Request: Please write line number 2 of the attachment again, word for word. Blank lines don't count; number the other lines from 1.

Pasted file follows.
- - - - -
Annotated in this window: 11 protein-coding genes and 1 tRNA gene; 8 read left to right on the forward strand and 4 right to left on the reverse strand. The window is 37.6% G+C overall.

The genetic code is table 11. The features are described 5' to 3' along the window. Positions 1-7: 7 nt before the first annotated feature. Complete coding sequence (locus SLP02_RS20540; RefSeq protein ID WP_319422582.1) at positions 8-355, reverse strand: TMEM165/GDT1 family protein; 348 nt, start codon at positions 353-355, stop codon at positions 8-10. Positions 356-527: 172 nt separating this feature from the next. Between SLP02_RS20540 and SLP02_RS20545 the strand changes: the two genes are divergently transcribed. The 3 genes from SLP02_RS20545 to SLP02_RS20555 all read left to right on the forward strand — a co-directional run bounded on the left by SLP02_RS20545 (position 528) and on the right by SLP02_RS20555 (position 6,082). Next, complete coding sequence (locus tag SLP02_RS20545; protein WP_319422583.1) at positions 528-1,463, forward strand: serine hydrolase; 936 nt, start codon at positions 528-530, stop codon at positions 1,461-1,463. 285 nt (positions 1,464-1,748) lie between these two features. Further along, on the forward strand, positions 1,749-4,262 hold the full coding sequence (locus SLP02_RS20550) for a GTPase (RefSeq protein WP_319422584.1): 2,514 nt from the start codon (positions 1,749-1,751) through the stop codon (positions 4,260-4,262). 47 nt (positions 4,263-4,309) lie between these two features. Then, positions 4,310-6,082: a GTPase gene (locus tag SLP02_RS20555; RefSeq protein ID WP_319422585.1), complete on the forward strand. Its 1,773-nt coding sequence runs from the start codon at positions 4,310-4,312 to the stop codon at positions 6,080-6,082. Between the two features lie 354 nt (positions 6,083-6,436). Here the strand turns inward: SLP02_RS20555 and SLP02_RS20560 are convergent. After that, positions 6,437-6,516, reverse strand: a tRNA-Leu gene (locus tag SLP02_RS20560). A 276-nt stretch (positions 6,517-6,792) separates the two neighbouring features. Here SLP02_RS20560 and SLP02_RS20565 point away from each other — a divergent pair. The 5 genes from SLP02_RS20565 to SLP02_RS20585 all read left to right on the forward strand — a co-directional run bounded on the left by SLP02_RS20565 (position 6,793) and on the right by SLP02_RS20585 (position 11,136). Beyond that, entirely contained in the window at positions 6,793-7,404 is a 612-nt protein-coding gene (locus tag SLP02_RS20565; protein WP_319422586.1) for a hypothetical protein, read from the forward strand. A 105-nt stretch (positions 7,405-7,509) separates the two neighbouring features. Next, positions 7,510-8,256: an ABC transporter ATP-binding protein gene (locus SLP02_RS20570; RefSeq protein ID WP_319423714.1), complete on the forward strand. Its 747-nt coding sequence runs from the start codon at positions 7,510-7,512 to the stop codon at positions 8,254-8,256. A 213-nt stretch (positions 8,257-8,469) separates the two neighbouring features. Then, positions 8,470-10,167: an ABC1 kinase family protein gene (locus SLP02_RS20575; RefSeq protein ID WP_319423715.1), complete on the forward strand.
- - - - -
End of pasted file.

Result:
The genetic code is table 11. The features are described 5' to 3' along the window. Positions 1-7: 7 nt before the first annotated feature. Complete coding sequence (locus SLP02_RS20540; RefSeq protein ID WP_319422582.1) at positions 8-355, reverse strand: TMEM165/GDT1 family protein; 348 nt, start codon at positions 353-355, stop codon at positions 8-10. Positions 356-527: 172 nt separating this feature from the next. Between SLP02_RS20540 and SLP02_RS20545 the strand changes: the two genes are divergently transcribed. The 3 genes from SLP02_RS20545 to SLP02_RS20555 all read left to right on the forward strand — a co-directional run bounded on the left by SLP02_RS20545 (position 528) and on the right by SLP02_RS20555 (position 6,082). Next, complete coding sequence (locus tag SLP02_RS20545; protein WP_319422583.1) at positions 528-1,463, forward strand: serine hydrolase; 936 nt, start codon at positions 528-530, stop codon at positions 1,461-1,463. 285 nt (positions 1,464-1,748) lie between these two features. Further along, on the forward strand, positions 1,749-4,262 hold the full coding sequence (locus SLP02_RS20550) for a GTPase (RefSeq protein WP_319422584.1): 2,514 nt from the start codon (positions 1,749-1,751) through the stop codon (positions 4,260-4,262). 47 nt (positions 4,263-4,309) lie between these two features. Then, positions 4,310-6,082: a GTPase gene (locus tag SLP02_RS20555; RefSeq protein ID WP_319422585.1), complete on the forward strand. Its 1,773-nt coding sequence runs from the start codon at positions 4,310-4,312 to the stop codon at positions 6,080-6,082. Between the two features lie 354 nt (positions 6,083-6,436). Here the strand turns inward: SLP02_RS20555 and SLP02_RS20560 are convergent. After that, positions 6,437-6,516, reverse strand: a tRNA-Leu gene (locus tag SLP02_RS20560). A 276-nt stretch (positions 6,517-6,792) separates the two neighbouring features. Here SLP02_RS20560 and SLP02_RS20565 point away from each other — a divergent pair. The 5 genes from SLP02_RS20565 to SLP02_RS20585 all read left to right on the forward strand — a co-directional run bounded on the left by SLP02_RS20565 (position 6,793) and on the right by SLP02_RS20585 (position 11,136). Beyond that, entirely contained in the window at positions 6,793-7,404 is a 612-nt protein-coding gene (locus tag SLP02_RS20565; protein WP_319422586.1) for a hypothetical protein, read from the forward strand. A 105-nt stretch (positions 7,405-7,509) separates the two neighbouring features. Next, positions 7,510-8,256: an ABC transporter ATP-binding protein gene (locus SLP02_RS20570; RefSeq protein ID WP_319423714.1), complete on the forward strand. Its 747-nt coding sequence runs from the start codon at positions 7,510-7,512 to the stop codon at positions 8,254-8,256. A 213-nt stretch (positions 8,257-8,469) separates the two neighbouring features. Then, positions 8,470-10,167: an ABC1 kinase family protein gene (locus SLP02_RS20575; RefSeq protein ID WP_319423715.1), complete on the forward strand.